Steve CrockerTerm limited. Steve writes, 

We have term limits for directors, no more than three consecutive three year terms.  I have reached my limit and am leaving the Board.  The Board’s chair is chosen each year by the Board.  The formal election of the next chair takes place at the end of the Annual General Meeting in Abu Dhabi.

He has been active literally since the beginning of the Internet. He was part of the UCLA team, led by Len Kleinrock, that connected the first Internet node, back in DARPA days. Wired has a great interview about the early days, including how Steve developed the RFC system. There's also an oral history of the early days Steve did back in 1991.

Americans Avri Doria and Sarah Deutsch have been nominated and will likely join the ICANN Board at the October Abu Dhabi meeting,

I once called Deutsch a hero because of her work on some basic Internet protections while she was with Verizon. She now works with the Electronic Frontier Foundation. Avri, a friend, has been active in ISOC and U.S. policy issues for many years. 

VInt Cerf has "known and worked with Steve since we were teenagers together at Van Nuys High School in the San Fernando Valley north of Los Angeles." He writes:

"Steve deserves enormous credit both for his early leadership in computer networking that culminated in the host level protocols for the ARPANET and the creation of the RFC series. It also anointed Jon Postel as the Numbers Czar, the RFC Editor and eventually the Internet Assigned Numbers Authority that eventually also encompassed management of the domain name system for many years.

Steve also deserves recognition for his very long service to ICANN and the Internet Community as the inaugural chairman of the Security and Stability Advisory Committee, Board member and eventual chairman of the Board. He has been the right person at the right time in all of these roles. The transition of control of the IANA functions from the contractual era under the National Telecommunications and Information Administration to ICANN and its community took place during his time as chairman and his steady hand and unflappable style contributed greatly to the final success of that effort.

I can say without hesitation that he is one of a handful of the smartest and most thoughtful people it has been my privilege to know. The Internet community has benefited from his lasting commitment to network technology and it is fitting that we now offer our best wishes in the next phase of his career."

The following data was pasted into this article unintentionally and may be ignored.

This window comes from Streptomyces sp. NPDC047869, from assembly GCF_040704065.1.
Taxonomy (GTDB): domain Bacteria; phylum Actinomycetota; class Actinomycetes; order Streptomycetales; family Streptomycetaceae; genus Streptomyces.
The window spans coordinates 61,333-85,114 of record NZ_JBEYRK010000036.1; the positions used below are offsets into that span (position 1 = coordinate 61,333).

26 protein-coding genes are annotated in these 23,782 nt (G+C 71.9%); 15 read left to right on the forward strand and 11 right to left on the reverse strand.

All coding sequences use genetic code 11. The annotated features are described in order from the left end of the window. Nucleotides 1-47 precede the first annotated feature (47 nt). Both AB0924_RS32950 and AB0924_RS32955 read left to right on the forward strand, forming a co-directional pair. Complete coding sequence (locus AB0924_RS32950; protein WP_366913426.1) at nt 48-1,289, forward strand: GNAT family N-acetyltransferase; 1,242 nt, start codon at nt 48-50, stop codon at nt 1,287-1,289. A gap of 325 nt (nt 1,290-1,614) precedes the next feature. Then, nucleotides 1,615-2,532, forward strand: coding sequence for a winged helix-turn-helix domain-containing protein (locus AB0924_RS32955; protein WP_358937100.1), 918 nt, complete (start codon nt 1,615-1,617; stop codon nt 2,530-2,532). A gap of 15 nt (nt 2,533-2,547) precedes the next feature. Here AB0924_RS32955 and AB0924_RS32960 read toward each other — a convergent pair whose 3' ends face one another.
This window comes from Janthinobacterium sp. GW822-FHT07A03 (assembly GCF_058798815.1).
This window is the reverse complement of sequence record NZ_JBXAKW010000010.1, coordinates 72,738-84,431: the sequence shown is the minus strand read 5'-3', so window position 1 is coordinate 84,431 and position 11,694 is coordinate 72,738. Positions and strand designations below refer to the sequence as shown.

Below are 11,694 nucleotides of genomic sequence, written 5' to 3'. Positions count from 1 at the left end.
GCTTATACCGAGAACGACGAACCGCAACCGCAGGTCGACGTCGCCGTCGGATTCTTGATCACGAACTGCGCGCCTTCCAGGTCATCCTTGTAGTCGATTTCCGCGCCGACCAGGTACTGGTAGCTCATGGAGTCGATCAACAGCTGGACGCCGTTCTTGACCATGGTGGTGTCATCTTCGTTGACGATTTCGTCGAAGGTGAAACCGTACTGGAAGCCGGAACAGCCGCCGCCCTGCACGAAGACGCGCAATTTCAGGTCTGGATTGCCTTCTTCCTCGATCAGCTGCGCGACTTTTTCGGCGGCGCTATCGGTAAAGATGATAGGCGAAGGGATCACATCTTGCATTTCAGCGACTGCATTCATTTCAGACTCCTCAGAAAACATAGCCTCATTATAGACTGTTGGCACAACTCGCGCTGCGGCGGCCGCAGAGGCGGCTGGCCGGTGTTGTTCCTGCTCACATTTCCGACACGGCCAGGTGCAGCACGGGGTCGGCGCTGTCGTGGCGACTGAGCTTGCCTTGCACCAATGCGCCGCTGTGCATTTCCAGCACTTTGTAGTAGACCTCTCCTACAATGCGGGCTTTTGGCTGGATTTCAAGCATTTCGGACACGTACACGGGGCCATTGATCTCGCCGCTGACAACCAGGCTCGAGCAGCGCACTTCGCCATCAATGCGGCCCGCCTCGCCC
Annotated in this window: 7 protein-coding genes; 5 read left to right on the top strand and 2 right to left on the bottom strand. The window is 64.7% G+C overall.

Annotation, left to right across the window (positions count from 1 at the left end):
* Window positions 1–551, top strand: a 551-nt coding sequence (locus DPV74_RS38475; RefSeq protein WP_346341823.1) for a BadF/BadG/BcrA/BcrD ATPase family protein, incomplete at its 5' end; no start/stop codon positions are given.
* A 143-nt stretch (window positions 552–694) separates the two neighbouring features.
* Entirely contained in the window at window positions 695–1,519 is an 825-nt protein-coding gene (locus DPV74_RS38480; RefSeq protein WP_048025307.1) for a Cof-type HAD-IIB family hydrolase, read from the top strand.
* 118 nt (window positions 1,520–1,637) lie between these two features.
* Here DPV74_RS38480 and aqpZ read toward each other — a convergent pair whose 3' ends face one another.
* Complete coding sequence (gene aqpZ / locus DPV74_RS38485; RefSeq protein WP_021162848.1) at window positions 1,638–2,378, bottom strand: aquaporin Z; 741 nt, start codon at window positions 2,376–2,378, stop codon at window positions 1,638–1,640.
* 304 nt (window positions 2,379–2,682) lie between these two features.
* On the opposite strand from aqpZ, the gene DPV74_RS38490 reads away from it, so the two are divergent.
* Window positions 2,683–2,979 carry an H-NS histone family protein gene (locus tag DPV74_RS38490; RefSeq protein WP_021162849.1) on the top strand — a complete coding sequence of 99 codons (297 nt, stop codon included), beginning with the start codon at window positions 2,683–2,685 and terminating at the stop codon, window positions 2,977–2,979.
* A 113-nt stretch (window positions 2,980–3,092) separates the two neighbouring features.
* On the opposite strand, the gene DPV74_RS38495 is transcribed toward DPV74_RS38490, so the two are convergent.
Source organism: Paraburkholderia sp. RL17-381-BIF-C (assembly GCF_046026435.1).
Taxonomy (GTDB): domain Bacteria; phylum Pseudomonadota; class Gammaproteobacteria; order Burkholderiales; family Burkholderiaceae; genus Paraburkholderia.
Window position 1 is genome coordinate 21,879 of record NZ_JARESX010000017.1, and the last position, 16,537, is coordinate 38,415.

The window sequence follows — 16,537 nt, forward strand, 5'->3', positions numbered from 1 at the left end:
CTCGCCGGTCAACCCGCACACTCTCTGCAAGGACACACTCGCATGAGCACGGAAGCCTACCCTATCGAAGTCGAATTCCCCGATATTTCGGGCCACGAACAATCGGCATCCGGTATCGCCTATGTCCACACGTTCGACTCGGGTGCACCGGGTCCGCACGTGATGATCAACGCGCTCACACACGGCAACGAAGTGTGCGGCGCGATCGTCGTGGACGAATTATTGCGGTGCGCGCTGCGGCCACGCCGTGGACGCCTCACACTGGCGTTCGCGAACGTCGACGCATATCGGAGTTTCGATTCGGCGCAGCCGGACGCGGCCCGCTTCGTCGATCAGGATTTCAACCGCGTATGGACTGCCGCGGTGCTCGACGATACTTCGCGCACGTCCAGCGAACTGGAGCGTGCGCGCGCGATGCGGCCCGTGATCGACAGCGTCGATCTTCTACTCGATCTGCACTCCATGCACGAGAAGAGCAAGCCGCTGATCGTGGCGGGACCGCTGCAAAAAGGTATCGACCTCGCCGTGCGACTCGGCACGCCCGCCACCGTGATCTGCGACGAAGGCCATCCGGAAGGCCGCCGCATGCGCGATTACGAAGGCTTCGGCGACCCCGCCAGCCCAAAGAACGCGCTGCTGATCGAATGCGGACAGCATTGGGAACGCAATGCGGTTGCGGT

George Sadowsky, a board member at ICANN, writes

Steve is a giant of the Internet, from writing RFC-1 to providing stable and progressive leadership of ICANN for the last five years.  For me, he has been a valuable and trusted colleague.  I think that he still has a couple of significant contributions to make, and I look forward to being pleasantly surprised by them. 

Update from Steve: We — Vint, Jon, I and the other grad students — got involved in the Arpanet project in 1968.  The first IMP was installed at UCLA  in September 1969, but we had been involved for over a year in the planning, discussions, organizing, etc.  I good starting date might be August 1968 when the people from the first four sites got together at UCSB.  Elmer Shapiro from SRI chair the meeting, and it was the first time we met our counterparts from the other sites.  That kicked off the protocol design process.  Over the next several months we visited each other’s laboratories, formulated general ideas, and developed mutual respect and communication.  The RFCs emerged from those meetings in spring 1969.

Here's Crocker's Wikipedia article and the official NomCom release.

Stephen D. Crocker (born October 15, 1944, in Pasadena, California) is the inventor of the Request for Comments series,[1]authoring the very first RFC[2] and many more.[3] He received his bachelor's degree (1968) and PhD (1977) from the University of California, Los Angeles.[4] Crocker is chair of the board of the Internet Corporation for Assigned Names and Numbers, ICANN.[5]

Steve Crocker has worked in the Internet community since its inception. As a UCLA graduate student in the 1960s, he was part of the team that developed the protocols for the ARPANET which were the foundation for today's Internet.[6] For this work, Crocker was awarded the 2002 IEEE Internet Award.[7]

While at UCLA Crocker taught an extension course on computer programming (for the IBM 7094 mainframe computer). The class was intended to teach digital processing and assembly language programming to high school teachers, so that they could offer such courses in their high schools. A number of high school students were also admitted to the course, to ensure that they would be able to understand this new discipline. Crocker was also active in the newly formed UCLA Computer Club.